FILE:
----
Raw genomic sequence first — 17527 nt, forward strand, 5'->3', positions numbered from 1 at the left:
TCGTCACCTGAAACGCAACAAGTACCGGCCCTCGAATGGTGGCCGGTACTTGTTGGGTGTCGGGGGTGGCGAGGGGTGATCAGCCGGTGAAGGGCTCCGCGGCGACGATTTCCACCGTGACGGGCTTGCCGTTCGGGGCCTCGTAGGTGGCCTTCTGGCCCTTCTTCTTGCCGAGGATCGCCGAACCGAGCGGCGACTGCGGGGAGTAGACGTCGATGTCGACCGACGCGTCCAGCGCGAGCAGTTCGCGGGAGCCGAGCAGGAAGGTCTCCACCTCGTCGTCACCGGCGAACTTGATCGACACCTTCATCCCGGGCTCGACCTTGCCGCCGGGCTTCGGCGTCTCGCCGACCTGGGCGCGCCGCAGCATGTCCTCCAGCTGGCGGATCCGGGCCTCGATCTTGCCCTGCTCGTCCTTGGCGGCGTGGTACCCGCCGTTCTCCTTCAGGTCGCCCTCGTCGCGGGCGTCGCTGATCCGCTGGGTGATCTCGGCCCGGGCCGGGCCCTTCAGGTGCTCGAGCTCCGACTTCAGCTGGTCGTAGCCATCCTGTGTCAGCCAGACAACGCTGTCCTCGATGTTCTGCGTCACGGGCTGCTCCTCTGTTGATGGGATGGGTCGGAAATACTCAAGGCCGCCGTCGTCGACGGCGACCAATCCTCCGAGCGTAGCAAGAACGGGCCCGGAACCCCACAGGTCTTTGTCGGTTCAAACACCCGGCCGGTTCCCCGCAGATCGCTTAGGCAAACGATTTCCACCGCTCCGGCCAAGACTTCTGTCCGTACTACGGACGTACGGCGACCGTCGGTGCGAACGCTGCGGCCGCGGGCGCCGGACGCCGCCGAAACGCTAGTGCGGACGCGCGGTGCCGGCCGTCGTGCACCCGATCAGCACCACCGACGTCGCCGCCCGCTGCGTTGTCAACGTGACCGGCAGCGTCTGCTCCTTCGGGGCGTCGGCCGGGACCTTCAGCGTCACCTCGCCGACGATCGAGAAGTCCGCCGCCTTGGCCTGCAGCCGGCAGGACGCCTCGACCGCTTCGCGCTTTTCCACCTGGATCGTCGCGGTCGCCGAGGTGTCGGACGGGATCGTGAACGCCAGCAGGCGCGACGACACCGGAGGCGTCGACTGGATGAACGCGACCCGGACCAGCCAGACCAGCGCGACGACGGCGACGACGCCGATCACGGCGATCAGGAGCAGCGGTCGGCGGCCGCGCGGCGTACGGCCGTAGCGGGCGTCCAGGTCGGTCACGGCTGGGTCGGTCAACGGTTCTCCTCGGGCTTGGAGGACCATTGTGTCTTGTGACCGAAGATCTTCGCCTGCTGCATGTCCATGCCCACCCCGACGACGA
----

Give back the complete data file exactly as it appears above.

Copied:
Raw genomic sequence first — 17527 nt, forward strand, 5'->3', positions numbered from 1 at the left:
TCGTCACCTGAAACGCAACAAGTACCGGCCCTCGAATGGTGGCCGGTACTTGTTGGGTGTCGGGGGTGGCGAGGGGTGATCAGCCGGTGAAGGGCTCCGCGGCGACGATTTCCACCGTGACGGGCTTGCCGTTCGGGGCCTCGTAGGTGGCCTTCTGGCCCTTCTTCTTGCCGAGGATCGCCGAACCGAGCGGCGACTGCGGGGAGTAGACGTCGATGTCGACCGACGCGTCCAGCGCGAGCAGTTCGCGGGAGCCGAGCAGGAAGGTCTCCACCTCGTCGTCACCGGCGAACTTGATCGACACCTTCATCCCGGGCTCGACCTTGCCGCCGGGCTTCGGCGTCTCGCCGACCTGGGCGCGCCGCAGCATGTCCTCCAGCTGGCGGATCCGGGCCTCGATCTTGCCCTGCTCGTCCTTGGCGGCGTGGTACCCGCCGTTCTCCTTCAGGTCGCCCTCGTCGCGGGCGTCGCTGATCCGCTGGGTGATCTCGGCCCGGGCCGGGCCCTTCAGGTGCTCGAGCTCCGACTTCAGCTGGTCGTAGCCATCCTGTGTCAGCCAGACAACGCTGTCCTCGATGTTCTGCGTCACGGGCTGCTCCTCTGTTGATGGGATGGGTCGGAAATACTCAAGGCCGCCGTCGTCGACGGCGACCAATCCTCCGAGCGTAGCAAGAACGGGCCCGGAACCCCACAGGTCTTTGTCGGTTCAAACACCCGGCCGGTTCCCCGCAGATCGCTTAGGCAAACGATTTCCACCGCTCCGGCCAAGACTTCTGTCCGTACTACGGACGTACGGCGACCGTCGGTGCGAACGCTGCGGCCGCGGGCGCCGGACGCCGCCGAAACGCTAGTGCGGACGCGCGGTGCCGGCCGTCGTGCACCCGATCAGCACCACCGACGTCGCCGCCCGCTGCGTTGTCAACGTGACCGGCAGCGTCTGCTCCTTCGGGGCGTCGGCCGGGACCTTCAGCGTCACCTCGCCGACGATCGAGAAGTCCGCCGCCTTGGCCTGCAGCCGGCAGGACGCCTCGACCGCTTCGCGCTTTTCCACCTGGATCGTCGCGGTCGCCGAGGTGTCGGACGGGATCGTGAACGCCAGCAGGCGCGACGACACCGGAGGCGTCGACTGGATGAACGCGACCCGGACCAGCCAGACCAGCGCGACGACGGCGACGACGCCGATCACGGCGATCAGGAGCAGCGGTCGGCGGCCGCGCGGCGTACGGCCGTAGCGGGCGTCCAGGTCGGTCACGGCTGGGTCGGTCAACGGTTCTCCTCGGGCTTGGAGGACCATTGTGTCTTGTGACCGAAGATCTTCGCCTGCTGCATGTCCATGCCCACCCCGACGACGA